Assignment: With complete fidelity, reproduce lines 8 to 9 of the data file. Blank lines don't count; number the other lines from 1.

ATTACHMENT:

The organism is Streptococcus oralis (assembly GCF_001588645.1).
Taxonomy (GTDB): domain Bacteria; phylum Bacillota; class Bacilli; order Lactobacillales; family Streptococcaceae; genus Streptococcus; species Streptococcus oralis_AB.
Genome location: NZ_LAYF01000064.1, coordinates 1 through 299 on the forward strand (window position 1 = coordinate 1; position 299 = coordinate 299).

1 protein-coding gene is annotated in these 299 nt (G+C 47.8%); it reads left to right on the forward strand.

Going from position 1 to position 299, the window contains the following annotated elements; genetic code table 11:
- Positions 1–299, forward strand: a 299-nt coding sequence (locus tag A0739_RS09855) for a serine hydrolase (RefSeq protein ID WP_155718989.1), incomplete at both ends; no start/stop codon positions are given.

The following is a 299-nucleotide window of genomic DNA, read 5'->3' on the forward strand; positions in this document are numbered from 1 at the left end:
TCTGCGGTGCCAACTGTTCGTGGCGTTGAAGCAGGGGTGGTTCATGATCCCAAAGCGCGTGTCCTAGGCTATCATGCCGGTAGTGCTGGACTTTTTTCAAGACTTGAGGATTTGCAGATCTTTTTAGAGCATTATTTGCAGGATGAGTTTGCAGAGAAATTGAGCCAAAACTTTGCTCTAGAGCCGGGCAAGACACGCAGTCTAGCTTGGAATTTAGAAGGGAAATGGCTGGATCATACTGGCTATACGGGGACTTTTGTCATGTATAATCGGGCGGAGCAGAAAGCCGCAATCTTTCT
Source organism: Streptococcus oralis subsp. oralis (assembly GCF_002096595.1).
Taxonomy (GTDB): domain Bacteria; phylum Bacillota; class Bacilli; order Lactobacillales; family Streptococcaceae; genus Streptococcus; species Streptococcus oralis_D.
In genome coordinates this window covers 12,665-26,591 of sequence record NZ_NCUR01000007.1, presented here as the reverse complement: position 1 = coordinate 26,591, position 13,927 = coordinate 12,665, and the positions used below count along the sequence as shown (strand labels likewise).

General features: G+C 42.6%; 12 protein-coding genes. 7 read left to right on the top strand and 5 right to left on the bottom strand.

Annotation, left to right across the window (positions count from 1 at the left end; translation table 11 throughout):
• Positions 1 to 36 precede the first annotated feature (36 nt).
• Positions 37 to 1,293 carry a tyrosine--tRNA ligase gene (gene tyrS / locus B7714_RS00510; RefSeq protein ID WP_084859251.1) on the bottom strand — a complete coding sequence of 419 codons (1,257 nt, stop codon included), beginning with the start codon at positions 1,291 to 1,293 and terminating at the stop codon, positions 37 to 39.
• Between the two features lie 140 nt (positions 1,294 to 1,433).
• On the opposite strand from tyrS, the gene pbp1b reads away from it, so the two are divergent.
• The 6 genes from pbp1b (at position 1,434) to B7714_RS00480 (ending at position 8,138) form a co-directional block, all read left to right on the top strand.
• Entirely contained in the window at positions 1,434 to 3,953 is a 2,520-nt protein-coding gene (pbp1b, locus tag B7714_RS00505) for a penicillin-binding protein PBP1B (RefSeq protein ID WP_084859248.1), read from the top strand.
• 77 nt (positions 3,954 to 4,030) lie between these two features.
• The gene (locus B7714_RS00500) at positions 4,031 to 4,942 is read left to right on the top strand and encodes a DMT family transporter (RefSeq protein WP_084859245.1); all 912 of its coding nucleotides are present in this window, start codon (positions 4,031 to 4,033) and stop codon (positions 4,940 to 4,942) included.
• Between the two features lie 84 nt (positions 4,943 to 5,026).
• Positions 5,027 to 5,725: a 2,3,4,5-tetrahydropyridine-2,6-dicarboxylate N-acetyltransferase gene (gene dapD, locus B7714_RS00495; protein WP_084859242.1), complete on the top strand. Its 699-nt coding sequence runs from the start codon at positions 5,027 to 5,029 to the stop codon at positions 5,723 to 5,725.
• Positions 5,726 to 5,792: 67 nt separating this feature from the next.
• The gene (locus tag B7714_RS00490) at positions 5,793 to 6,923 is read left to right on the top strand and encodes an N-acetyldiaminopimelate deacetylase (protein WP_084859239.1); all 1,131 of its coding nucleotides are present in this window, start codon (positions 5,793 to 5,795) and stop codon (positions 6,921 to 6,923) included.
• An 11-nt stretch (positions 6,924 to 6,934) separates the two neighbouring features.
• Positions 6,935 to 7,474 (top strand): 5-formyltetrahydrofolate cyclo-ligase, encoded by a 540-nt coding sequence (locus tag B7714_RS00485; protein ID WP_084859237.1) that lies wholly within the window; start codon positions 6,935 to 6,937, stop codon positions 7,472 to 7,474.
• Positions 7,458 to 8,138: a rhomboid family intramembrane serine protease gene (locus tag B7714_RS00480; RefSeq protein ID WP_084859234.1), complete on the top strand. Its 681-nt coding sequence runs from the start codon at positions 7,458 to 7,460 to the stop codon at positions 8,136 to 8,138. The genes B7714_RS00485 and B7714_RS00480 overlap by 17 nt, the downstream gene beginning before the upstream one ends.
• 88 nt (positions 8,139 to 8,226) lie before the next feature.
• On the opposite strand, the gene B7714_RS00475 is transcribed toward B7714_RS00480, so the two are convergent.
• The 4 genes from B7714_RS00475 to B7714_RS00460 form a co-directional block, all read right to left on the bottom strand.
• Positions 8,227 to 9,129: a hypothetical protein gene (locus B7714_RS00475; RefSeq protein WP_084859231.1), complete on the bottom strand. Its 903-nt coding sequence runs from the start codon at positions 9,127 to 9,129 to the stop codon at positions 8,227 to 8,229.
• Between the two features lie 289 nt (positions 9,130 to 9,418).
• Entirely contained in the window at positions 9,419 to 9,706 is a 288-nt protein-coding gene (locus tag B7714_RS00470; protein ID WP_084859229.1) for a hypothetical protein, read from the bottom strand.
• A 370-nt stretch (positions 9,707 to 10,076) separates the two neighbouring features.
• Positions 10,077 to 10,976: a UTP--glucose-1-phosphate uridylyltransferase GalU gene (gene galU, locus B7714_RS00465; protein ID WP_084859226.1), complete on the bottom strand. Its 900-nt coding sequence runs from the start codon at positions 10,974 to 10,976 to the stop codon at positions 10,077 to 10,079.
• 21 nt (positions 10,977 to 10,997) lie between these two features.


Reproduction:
TCTGCGGTGCCAACTGTTCGTGGCGTTGAAGCAGGGGTGGTTCATGATCCCAAAGCGCGTGTCCTAGGCTATCATGCCGGTAGTGCTGGACTTTTTTCAAGACTTGAGGATTTGCAGATCTTTTTAGAGCATTATTTGCAGGATGAGTTTGCAGAGAAATTGAGCCAAAACTTTGCTCTAGAGCCGGGCAAGACACGCAGTCTAGCTTGGAATTTAGAAGGGAAATGGCTGGATCATACTGGCTATACGGGGACTTTTGTCATGTATAATCGGGCGGAGCAGAAAGCCGCAATCTTTCT
Source organism: Streptococcus oralis subsp. oralis (assembly GCF_002096595.1).